tiling in field Holly Spangler
GET IT DONE: For many farmers "tiling" is just a verb handled by someone with a plow, but it's of interest to many farmers as the fall farm show crowd demonstrates.

Bringing agronomy to tiling

Company turns 50 years of tiling experience into new service to help you maximize drainage investment.

The concept of tiling has grown immensely with the widespread use of the harvest yield map. But are you making the right tiling decisions on your fields? One Minnesota company has turned 50-plus years of tiling experience into a new program that brings data, agronomy and experience into a single decision-making tool.

Called Element, the new service was created by Ellingson Cos., West Concord, Minn. "We've created a new offering that helps farmers get the most out of their tile decisions," said Jason Gillard, vice president of operations. "We're working to bring agronomy to that decision."

And that's the challenge. Any field with a drainage issue may see a yield increase by laying a few lines, but are you picking the right field? Is it the right tile design? And how do you decide?

Gillard says his company found through its work on tiling, that often the decision was based on someone with a plow and a wet spot. And drainage design should actually be a little more detailed than that.

That's what led to the creation of Element, an analysis service that takes field soil and weather data, and combines it with crop rotation, drainage theory and an extensive background in tile design to provide tile installation guidance and analysis. "You might have someone who just lays lines on 50-foot centers, no matter what," he says. "But that field may see a better ROI with lines on 80-foot centers. That's a 40% savings on the tile investment to get the same result."

That's what Element allows, by taking soil, weather and crop rotation data on a field-by-field basis to create return-on-investment maps. "The key is matching the site-specific soil drainage information with tiling needs and developing a quantitative approach to the issue," Gillard says.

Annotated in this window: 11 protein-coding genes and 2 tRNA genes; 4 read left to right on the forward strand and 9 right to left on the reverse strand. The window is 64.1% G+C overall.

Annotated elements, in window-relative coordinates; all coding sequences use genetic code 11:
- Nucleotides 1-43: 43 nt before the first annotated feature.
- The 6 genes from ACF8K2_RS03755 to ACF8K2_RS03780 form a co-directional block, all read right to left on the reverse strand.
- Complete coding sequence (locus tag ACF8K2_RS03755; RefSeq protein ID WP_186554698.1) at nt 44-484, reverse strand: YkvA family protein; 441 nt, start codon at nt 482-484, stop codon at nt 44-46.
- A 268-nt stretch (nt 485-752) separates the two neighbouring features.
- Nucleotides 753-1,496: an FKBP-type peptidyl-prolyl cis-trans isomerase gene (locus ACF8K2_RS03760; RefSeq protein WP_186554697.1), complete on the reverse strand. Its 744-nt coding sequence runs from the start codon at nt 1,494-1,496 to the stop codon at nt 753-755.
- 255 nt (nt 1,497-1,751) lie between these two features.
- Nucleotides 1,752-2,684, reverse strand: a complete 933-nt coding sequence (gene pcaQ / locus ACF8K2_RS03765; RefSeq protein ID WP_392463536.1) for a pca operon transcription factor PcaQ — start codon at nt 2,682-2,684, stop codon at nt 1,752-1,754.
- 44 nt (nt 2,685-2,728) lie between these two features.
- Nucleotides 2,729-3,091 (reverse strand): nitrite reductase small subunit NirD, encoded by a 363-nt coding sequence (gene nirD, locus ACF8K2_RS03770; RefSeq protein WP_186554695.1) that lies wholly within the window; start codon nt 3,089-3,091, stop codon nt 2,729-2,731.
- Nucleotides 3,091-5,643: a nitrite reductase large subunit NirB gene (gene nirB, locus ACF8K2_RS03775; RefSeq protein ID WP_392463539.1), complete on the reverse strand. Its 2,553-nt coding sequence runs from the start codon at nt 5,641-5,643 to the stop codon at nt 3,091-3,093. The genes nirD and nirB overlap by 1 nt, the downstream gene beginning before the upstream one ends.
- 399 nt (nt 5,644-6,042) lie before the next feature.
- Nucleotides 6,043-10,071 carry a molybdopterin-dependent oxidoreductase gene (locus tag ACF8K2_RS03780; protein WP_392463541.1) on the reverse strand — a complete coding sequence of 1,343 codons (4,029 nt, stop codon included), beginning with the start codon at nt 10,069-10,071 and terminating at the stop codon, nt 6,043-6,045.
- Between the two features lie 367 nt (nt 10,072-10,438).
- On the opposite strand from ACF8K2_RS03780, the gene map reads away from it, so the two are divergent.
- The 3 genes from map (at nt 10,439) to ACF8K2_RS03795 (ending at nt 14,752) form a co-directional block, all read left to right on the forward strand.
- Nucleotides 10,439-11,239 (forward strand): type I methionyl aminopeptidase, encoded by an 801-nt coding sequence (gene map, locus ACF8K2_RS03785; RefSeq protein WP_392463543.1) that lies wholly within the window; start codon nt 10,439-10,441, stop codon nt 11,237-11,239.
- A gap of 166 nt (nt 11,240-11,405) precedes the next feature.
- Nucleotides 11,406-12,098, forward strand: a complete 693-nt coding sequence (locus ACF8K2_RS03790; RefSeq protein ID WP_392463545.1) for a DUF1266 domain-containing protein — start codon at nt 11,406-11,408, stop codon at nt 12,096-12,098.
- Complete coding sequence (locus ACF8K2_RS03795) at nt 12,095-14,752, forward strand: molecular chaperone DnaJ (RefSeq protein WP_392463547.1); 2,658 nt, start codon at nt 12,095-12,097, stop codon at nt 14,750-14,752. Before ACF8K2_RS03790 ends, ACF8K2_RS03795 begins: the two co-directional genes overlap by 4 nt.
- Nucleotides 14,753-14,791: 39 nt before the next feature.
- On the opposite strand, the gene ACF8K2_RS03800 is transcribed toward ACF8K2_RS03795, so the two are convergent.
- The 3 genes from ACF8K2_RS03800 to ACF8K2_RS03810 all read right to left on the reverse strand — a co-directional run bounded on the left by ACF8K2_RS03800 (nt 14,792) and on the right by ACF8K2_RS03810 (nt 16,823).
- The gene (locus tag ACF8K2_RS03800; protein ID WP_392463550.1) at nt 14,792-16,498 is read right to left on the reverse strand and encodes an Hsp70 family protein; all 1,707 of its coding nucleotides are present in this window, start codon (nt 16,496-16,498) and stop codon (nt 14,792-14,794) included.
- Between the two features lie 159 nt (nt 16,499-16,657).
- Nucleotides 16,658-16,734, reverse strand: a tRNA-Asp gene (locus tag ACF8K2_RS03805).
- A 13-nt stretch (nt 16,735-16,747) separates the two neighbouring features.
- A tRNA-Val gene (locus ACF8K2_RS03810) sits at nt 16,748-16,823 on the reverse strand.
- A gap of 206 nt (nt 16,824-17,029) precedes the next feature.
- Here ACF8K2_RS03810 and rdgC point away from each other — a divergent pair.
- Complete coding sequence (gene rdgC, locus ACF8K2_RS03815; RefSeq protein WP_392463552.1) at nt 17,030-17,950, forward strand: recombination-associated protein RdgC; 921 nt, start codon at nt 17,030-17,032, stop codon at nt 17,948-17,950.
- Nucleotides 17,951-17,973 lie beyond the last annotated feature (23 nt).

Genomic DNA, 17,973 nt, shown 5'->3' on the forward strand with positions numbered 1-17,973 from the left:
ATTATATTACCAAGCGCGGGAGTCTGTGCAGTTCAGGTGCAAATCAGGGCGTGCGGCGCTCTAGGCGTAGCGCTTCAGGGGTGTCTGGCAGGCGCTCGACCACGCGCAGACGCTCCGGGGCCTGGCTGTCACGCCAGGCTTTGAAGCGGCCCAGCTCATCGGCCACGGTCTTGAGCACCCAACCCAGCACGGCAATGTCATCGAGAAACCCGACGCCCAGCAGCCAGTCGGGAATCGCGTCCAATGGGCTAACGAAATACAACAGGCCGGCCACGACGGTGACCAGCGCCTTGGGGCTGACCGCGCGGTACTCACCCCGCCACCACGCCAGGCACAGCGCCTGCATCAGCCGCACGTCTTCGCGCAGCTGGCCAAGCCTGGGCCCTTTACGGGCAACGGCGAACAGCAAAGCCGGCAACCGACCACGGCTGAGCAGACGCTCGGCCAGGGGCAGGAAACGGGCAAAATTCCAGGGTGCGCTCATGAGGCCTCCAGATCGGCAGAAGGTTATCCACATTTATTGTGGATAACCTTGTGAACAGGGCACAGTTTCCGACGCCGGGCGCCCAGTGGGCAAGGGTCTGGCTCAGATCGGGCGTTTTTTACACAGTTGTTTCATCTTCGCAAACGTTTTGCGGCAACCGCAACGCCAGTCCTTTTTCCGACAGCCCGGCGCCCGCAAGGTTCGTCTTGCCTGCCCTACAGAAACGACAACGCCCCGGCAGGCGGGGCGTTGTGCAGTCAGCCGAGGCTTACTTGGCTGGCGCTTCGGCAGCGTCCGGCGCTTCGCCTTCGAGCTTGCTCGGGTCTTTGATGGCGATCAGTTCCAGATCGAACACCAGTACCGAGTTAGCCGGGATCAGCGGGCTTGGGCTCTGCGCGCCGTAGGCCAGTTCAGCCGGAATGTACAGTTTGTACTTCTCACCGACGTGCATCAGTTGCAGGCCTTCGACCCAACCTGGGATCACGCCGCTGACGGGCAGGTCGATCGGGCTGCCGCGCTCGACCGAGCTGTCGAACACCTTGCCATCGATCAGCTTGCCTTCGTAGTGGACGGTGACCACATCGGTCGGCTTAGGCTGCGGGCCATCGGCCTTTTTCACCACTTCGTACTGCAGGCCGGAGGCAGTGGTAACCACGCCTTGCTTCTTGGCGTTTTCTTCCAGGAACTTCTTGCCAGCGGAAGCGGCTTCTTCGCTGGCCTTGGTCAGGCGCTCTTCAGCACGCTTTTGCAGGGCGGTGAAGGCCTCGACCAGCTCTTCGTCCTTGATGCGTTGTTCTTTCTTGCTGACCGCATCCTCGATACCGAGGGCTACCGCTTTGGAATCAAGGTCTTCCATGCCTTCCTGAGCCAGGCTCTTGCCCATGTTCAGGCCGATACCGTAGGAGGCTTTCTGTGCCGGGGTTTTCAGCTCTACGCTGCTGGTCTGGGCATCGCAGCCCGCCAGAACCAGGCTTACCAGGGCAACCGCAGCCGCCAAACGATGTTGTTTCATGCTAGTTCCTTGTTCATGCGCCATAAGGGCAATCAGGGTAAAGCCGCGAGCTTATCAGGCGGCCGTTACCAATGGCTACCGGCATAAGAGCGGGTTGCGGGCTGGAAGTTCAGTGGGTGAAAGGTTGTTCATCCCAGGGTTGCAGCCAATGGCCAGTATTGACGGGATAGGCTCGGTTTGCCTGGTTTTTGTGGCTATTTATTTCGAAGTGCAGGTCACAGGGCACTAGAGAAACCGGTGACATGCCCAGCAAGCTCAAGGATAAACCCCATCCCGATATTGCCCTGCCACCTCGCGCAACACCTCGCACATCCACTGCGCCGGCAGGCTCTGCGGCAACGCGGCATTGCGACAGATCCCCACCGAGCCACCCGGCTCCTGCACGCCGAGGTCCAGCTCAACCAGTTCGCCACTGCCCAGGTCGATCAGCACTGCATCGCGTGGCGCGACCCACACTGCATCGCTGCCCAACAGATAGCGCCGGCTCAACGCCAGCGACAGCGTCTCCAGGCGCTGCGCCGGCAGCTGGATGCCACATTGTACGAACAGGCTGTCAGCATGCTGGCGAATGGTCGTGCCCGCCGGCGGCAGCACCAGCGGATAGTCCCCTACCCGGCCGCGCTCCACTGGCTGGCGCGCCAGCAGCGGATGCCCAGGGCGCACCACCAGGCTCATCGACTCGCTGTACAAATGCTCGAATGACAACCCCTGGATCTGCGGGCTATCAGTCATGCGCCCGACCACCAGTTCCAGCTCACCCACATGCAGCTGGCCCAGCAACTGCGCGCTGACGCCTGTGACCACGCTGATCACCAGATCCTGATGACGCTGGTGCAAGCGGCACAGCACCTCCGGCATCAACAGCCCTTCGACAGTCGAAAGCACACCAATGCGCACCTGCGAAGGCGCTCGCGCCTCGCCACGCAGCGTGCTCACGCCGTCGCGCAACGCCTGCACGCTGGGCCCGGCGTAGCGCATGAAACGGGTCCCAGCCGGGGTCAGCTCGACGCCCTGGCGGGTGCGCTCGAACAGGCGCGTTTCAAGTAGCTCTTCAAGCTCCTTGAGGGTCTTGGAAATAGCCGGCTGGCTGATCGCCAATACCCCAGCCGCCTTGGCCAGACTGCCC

How it works
Analyzing drainage in this way can be an eye opener for a farmer, Gillard says. In work the company has done in developing this new tool, the most obvious field for tiling — the one with wet spots — doesn't always offer the highest return on investment.

"There are other factors like soil type and crop rotation that can have a significant influence on ROI," he says. "So a top-yielding field that doesn't appear to have much of a drainage problem might still return a higher ROI than a wetter field. Operation-specific crop rotations are so important to include in the analysis because the value of the crops and their susceptibility to water saturation can prove, in certain cases, to be the most important factor when determining design parameters."

The Element process starts by farmers identifying the fields for analysis and their respective crop rotation. The Ellingson team then pulls field maps from available public resources that also include soil map information; they also gather site-specific weather data and other details for that field. This is all done remotely, but from that information the company can develop and analyze that field's drainage profile to determine the recommended drainage coefficient.

The Ellingson team uses this drainage coefficient to forecast the cost for tile installation and yield response, and then calculates  projected return on investment for the fields analyzed. This information is summarized into a report along with the supporting details to provide the farmer with more informed, quantitative decision-making information. The table below shows how a report might look from a sample farm.

In this analysis of fields by Element, the farmer gets a report on the installation estimate and a return on investment for each field. This brings a more agronomy-based approach to drainage decisions on the farm.

"Once they use the report to make the decision to invest in drainage, they can enlist us to develop the drainage design for that farm," Gillard says. "That's when our engineering team takes the detailed topography and site-specific requirements, along with the Element report, to develop the tile design and installation documents. At that point the farmer has two options: take the plan and have their tile installer do the work, or engage Ellingson to facilitate the installation." Element is a solid example of how companies are turning data into actionable tools farmers can use to maximize returns for the future. You can learn more by visiting elementwater.design and ellingsoncompanies.com.

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